Campaign pays off as plans to redevelop Portsmouth pub are thrown out

Residents who attended the public meeting at Fratton Community Centre and were adamantly against the proposed shop at the  Connaught Arms
Residents who attended the public meeting at Fratton Community Centre and were adamantly against the proposed shop at the Connaught Arms

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Campaigners have scored a victory after plans to redevelop The Connaught Arms were thrown out.

The Fratton community rallied after a developer put forward a proposal to turn the former local in Guildford Road into a shop.

The Connaught Arms in Portsmouth

The Connaught Arms in Portsmouth

An extension and rolling shutters would have been put in to make way for the store.

But Portsmouth City Council’s planning officers ruled the work would have had a ‘detrimental impact’ on the appearance of the area – so have refused it.

While an appeal could be lodged against the decision, supporters say it’s great news and another step towards bringing back the pub – even though an investor with a lot of cash may be needed to revive its fortunes.

Fratton Lib Dem councillor Dave Ashmore, who put together a petition against the plans signed by more than 800 people, is relieved by the outcome.

I would like to think the campaign and local people’s views played a part in it being refused.

Fratton Lib Dem councillor Dave Ashmore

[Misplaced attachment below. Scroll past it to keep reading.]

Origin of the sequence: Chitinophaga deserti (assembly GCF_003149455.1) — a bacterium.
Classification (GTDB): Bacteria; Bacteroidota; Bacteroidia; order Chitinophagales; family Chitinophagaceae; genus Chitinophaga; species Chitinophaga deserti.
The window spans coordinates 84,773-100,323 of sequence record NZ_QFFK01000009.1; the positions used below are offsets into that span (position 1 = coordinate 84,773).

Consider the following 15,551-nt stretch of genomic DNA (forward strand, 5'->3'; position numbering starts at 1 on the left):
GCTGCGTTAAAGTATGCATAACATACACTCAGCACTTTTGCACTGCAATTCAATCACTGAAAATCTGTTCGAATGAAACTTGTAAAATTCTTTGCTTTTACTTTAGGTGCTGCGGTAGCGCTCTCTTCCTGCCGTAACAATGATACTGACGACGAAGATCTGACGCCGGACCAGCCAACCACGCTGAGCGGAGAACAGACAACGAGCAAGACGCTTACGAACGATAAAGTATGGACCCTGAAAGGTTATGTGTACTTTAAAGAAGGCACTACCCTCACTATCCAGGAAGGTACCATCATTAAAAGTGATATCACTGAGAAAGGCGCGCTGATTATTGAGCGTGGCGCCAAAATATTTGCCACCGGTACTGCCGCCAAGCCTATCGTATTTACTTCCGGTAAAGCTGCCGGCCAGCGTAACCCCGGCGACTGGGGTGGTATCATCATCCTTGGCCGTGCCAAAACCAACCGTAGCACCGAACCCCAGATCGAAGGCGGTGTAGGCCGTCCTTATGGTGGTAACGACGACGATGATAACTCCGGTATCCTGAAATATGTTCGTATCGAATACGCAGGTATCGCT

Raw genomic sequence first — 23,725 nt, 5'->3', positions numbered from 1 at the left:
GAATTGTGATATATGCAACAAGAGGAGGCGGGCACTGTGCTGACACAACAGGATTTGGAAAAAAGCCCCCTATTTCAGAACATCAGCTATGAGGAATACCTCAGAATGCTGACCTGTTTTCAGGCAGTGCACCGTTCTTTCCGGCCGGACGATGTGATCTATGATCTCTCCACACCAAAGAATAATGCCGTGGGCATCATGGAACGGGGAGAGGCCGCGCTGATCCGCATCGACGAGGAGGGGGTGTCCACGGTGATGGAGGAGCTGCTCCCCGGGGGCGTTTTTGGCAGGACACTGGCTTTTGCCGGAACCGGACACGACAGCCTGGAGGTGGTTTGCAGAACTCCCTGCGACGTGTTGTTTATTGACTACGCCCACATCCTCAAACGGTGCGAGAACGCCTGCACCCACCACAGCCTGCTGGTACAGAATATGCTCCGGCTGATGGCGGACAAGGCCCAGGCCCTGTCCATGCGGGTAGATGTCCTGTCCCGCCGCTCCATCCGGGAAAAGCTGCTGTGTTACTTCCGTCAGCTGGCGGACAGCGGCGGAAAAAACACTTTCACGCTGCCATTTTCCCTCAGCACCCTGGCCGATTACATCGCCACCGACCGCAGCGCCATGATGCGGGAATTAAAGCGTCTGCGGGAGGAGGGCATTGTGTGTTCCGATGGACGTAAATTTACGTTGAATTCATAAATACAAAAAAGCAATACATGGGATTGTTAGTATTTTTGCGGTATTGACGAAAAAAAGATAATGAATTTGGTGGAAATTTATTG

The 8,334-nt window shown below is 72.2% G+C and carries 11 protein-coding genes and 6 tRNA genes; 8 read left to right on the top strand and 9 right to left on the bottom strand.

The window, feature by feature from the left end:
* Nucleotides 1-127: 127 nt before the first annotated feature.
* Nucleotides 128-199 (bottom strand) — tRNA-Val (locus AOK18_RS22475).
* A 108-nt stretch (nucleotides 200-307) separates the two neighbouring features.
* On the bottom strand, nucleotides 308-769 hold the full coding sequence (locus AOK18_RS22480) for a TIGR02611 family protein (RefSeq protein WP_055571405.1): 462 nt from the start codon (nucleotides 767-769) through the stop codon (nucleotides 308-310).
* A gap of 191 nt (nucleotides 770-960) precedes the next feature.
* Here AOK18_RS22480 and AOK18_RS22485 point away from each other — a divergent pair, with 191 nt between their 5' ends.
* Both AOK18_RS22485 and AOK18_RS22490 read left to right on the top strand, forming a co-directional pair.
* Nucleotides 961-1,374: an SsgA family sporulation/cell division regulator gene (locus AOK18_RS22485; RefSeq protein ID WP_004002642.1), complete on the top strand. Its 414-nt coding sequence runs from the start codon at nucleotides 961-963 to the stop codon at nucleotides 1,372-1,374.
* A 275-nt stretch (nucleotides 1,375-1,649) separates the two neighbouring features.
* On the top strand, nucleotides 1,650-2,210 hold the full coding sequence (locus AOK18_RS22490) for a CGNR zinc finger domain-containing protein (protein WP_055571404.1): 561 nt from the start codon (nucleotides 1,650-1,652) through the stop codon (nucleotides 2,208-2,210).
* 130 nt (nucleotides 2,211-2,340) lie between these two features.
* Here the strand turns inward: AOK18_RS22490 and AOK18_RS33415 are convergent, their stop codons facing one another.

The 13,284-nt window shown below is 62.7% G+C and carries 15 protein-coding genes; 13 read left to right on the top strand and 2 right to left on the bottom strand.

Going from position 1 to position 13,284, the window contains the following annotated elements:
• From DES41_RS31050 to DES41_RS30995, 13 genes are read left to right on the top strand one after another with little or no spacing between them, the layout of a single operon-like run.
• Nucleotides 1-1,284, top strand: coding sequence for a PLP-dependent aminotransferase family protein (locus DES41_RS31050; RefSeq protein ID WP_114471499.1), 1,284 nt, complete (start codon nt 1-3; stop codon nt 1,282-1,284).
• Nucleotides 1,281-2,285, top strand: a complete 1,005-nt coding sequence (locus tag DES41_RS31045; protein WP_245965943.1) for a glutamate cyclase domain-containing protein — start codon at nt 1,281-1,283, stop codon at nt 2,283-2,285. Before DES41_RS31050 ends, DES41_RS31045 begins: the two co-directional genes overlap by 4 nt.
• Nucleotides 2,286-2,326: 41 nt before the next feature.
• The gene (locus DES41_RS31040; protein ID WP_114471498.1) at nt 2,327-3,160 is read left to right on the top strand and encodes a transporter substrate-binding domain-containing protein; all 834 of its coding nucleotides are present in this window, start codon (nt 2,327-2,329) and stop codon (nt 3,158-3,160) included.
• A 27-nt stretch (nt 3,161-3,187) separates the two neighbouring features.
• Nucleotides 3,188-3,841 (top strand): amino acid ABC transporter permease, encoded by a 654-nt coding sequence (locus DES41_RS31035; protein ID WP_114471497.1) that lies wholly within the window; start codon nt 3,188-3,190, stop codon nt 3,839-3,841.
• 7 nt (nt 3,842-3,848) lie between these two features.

Cllr Ashmore, who also held a public meeting into the plans, said: ‘It was refused by the planning officers on the grounds that it would be detrimental to the area, to the appearance of the area and it wouldn’t be in keeping, so I am happy with that.

‘The council was inundated with objection letters – a lot of people signed the petition.

‘I’d like to think the campaign and local people’s views played a part in it being refused.

‘It’s brilliant news. The residents and the local shops are happy with the outcome.’

Ellie Raven, landlady of The Newcome Arms in Newcome Road, had raised fears the proposed store would have jeopardised the future of long-standing family businesses Penhale News and Handy Stores.

Cllr Ashmore said: ‘It will be interesting to see what happens now. The wall had been knocked down in preparation for the extension. The pub has been gutted. So if it’s to re-open as a pub again, someone would have to spend a lot of money.’

Developers currently don’t need planning permission to turn a shop into flats.

But if an extension and other structural changes to the outside or inside are needed to accommodate a store, then approval is needed for those works.

Pub campaign group the Campaign for Real Ale is lobbying for changes in the planning system so that developers need to get planning permission before turning a pub into a shop.

The Co-op has recently pledged it will seek the approval of a local authority first before taking on a potential site.